Yesterday, both Under Armour founder and CEO Kevin Plank and Nike CEO Mark Parker announced that they would be stepping down from their respective positions in 2020. As sports business moves go, it’d be a bit like LeBron James and Steph Curry announcing their retirement on the same day.
A significant part of both Plank and Parker’s history is wrapped up in how they each used marketing to push their place in culture. However, as brands have become more and more obsessed with informing and reflecting culture, the landscape has shifted in a way that has made everything that a company does a part of its brand.
That’s an underlying parallel between these two executives and their decision to step down.
Despite decades of carefully constructed—and wildly successful—marketing and advertising, it’s the overall culture that spelled their respective ends.
Parker has been CEO of Nike since 2006 and, as my colleague Mark Wilson pointed out yesterday, he oversaw the company’s modern golden age of design—ranging from its revolutionary products like Flyknit to its bold, connected retail strategy. On the marketing side, Parker’s Nike has hit a stride of creative advertising (along with its ad agency Wieden+Kennedy) rarely seen. Much like its insanely popular new sneaker drops, pop culture now eagerly awaits each new Nike ad with giddy anticipation. Its 2010 World Cup ad “Write the Future” was directed by Oscar-winner Alejandro González Iñárritu and was cool enough to get even Americans to care about soccer.
Its 2017 spot “Equality” positioned sports, and by extension Nike, as a force for equality and good in a crazy world.
Of course the brand and Parker’s crowning marketing achievement is arguably 2018’s “Dream Crazy.” It sparked some controversy, but it also perfectly illustrated how Nike under Parker’s leadership had perfected the art of using advertising not only to influence culture but also boost its bottom line.
— Colin Kaepernick (@Kaepernick7) September 5, 2018
Hand in hand with these successes go the darker moments of Parker’s tenure, most recently the shuttering of its Oregon Project running program earlier this month after its head coach Alberto Salazar received a four-year ban from the United States Anti-Doping Agency for doping violations, with reports that Parker was aware of experiments being done to test the limits of banned substance testing. Another major black eye for the company under Parker’s watch was how it took internal whistleblowers to expose workplace misconduct and discrimination against women that forced out a handful of top executives.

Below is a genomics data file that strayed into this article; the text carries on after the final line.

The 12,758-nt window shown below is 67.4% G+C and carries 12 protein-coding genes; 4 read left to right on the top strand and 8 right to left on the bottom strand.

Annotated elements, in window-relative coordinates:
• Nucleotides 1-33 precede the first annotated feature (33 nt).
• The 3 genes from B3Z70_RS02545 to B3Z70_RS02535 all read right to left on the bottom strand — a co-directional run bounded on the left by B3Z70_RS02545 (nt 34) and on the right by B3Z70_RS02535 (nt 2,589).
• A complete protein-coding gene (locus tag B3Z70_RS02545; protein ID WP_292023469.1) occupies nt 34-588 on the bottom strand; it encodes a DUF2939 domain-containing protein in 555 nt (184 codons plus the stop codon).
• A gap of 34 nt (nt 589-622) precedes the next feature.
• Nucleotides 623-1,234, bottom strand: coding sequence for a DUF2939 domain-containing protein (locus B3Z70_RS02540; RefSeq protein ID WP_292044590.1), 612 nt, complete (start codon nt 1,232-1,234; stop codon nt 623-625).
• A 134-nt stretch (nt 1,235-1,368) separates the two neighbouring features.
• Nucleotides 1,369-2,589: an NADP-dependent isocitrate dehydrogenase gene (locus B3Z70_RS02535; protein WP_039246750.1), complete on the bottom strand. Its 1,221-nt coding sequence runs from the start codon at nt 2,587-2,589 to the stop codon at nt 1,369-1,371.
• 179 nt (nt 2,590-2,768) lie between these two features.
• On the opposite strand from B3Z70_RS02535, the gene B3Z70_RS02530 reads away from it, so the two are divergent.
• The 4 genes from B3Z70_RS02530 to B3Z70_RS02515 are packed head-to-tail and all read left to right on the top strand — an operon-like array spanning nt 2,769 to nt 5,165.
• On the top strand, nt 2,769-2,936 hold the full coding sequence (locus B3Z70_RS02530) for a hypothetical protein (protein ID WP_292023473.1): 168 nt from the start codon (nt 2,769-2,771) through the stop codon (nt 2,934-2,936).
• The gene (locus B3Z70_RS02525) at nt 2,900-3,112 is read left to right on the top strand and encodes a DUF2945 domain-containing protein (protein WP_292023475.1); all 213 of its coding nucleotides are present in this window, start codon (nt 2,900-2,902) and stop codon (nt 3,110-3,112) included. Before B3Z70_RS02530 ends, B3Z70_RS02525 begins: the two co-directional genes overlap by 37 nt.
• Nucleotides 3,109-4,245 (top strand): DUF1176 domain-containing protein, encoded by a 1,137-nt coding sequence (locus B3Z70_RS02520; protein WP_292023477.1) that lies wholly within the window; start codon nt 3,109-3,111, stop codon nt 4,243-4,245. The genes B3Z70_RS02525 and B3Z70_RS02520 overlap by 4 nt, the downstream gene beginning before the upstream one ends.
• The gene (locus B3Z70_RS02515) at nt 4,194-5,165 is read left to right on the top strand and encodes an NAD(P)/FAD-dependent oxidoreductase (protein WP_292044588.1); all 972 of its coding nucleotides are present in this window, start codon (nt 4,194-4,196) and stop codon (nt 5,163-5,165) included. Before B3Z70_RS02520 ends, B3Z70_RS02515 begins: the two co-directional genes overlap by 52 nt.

Meanwhile, Kevin Plank started Under Armour as a t-shirt company focused on college football and grew it to become a $5 billion global sports brand competing directly with Nike and Adidas. Plank turned his brand’s underdog status into its biggest asset. The company signed Steph Curry after he was dropped by Nike and rode the wave of success as Curry not only led his Golden State Warriors to multiple titles but changed the pro game itself by emphasizing shooting prowess over power dunks.
Under Armour also enthusiastically and successfully grew its women’s athletics business while espousing empowerment as a brand value, creating groundbreaking ad campaigns with such unlikely stars as ballet dancer Misty Copeland and supermodel Gisele Bündchen. The “I Will What I Want” campaign broke through for the brand in a way that little, if any, of its previous work had done before, attracting both praise and news coverage.
But just as with Nike and Parker, the Under Armour brand isn’t just the basketball wizardry of Steph Curry or the empowered strength of Misty Copeland and Gisele Bündchen. It’s also Plank praising President Trump in 2017. And Under Armour investors suing Plank for seeking to enrich himself in a real estate deal. And accusations of a fratty, inappropriate, internal company culture. Let’s not forget that the company was forced to cut about 400 jobs due to slow growth, reported profit losses of more than $46 million in the past two years, and has seen its stock price drop from a high of about $52 in 2015 to around $20 today.
Plank and Parker were able to harness the power of their marketing to drive their companies to unprecedented heights, and yet it still wasn’t enough to save them.
It’s important to note that while they are stepping down from the big chair, both are far from gone. Plank is taking on the new title of executive chairman and brand chief, while Parker will be Nike’s new executive chairman. Is it enough for shareholders and the general public to see it as a page-turning gesture and allow these brands to move past a spate of less-than glorious incidents?
We’ll have to wait for the next ad campaign to find out.